Boone may effect criminal justice reform on a national level as three quarters of state appellate courts around the country have not yet addressed this issue. State v. Allen, 176 Wash. 2d 611 (2013); ABA Report104D, Criminal Justice Section (2008). Cf. People v Henderson, 208 NJ 208 (2011) (authorizing a jury instruction containing factors beyond the cross-racial effect). The New York Court of Appeals has long been regarded as one of the preeminent state high courts and, by adopting this position on the cross-racial effect, other states around the country may do the same.

Aside from guarding against wrongful convictions, the court has also demonstrated a willingness to protect basic constitutional rights. For example, in People v. John, 27 N.Y.3d 294 (2016), the court reversed the conviction, holding that there had been a violation of the defendant’s Sixth Amendment right of confrontation. In John, the crucial evidence linking the defendant to a handgun found in a box in a basement, was a DNA analysis performed by the New York City Office of the Chief Medical Examiner (OCME).

Six OCME analysts conducted DNA testing on swabs taken from the handgun; the analysis involved four steps resulting in a numerical profile to be used for comparison. An oral swab was taken from the defendant and eight OCME analysts prepared a profile from him. Another analyst—Melissa Huyck—compared the two profiles and found a match. At trial, the prosecutor introduced both profiles as a business record and Huyck was called as a witness to give her opinion as to the match.

The court held that the introduction of the profiles violated the rule in Crawford v. Washington, 541 U.S. 36 (2004), that “testimonial” statements may not be introduced against the accused at trial unless the witness who made the statement is unavailable and the accused had a prior opportunity to confront that witness. Forensic evidence reports, including DNA analyses, fall with the Crawford rule.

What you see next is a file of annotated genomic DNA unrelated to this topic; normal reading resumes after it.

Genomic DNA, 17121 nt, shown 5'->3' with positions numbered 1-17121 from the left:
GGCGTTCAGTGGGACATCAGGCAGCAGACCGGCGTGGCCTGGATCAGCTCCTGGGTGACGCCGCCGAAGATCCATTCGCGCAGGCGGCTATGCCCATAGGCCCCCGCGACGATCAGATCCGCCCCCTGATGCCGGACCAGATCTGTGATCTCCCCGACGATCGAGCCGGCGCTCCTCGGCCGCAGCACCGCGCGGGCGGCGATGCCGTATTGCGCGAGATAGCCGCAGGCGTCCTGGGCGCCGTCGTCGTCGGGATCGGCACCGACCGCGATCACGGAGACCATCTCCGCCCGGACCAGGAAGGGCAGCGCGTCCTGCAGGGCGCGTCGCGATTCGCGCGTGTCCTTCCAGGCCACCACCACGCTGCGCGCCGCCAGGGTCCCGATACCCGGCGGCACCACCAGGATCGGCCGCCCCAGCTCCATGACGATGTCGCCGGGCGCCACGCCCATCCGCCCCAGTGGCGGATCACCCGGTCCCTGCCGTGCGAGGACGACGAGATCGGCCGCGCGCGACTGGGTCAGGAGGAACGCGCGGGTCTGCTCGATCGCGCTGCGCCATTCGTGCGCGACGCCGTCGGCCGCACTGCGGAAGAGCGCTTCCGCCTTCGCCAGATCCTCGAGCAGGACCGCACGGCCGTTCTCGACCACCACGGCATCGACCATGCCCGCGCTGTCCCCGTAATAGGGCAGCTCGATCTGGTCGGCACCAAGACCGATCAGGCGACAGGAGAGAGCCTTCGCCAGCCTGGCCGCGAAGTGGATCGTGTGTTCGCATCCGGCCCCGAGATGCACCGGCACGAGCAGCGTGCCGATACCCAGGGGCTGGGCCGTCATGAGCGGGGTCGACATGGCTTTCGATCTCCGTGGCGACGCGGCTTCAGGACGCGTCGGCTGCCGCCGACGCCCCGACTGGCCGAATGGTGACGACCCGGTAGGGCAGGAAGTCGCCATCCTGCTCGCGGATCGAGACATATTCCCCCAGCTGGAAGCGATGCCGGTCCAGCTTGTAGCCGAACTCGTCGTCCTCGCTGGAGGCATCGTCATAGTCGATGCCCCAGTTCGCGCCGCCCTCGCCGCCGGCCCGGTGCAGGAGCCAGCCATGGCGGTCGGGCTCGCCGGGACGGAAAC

In determining whether specific evidence is testimonial hearsay, the court adhered to the “primary purpose” test, as previously defined by the U.S. Supreme Court. In applying that test the court will consider (1) whether the statement was prepared in a manner resembling ex parte examination and (2) whether the statement accuses the defendant of criminal wrongdoing. After considering these factors, and taking into account the motive for making the statement, the court concluded that the DNA reports were testimonial in nature.

In applying the primary purpose test and reconciling two recent Supreme Court decisions (Bullcoming v. New Mexico, 564 U.S. 647 and Williams v. Illinois, 132 S. Ct. 2221) the court concluded that the admission of the DNA reports would violate the defendant’s right of confrontation. In the court’s view, Huyck had acted as a “surrogate witness,” reporting data compiled and analyzed by other lab employees without performing any independent expert analysis of her own. Thus, the prosecution had not produced a single witness who conducted, witnessed or supervised the laboratory’s generation of the DNA profile from the gun or the defendant; all of these analysts thus remained insulated from cross-examination.

In balancing the defendant’s right of confrontation with placing an undue burden on the OCME laboratory, the court limited the number of analysts who would be necessary to testify at trial. A single analyst, particularly the one who performed, witnessed or supervised the creation of the DNA profile, would satisfy the requirements of Crawford under the court’s view. Thus, the court rejected an “all analysts’ rule” in favor of one analyst with the requisite personal knowledge.

John is significant on a national level because, unlike most other states, New York has adopted a stricter test for determining a confrontation violation. In rejecting “surrogate testimony” and requiring the testimony of an analyst with the requisite personal knowledge, the court has set a higher standard for other high courts to follow.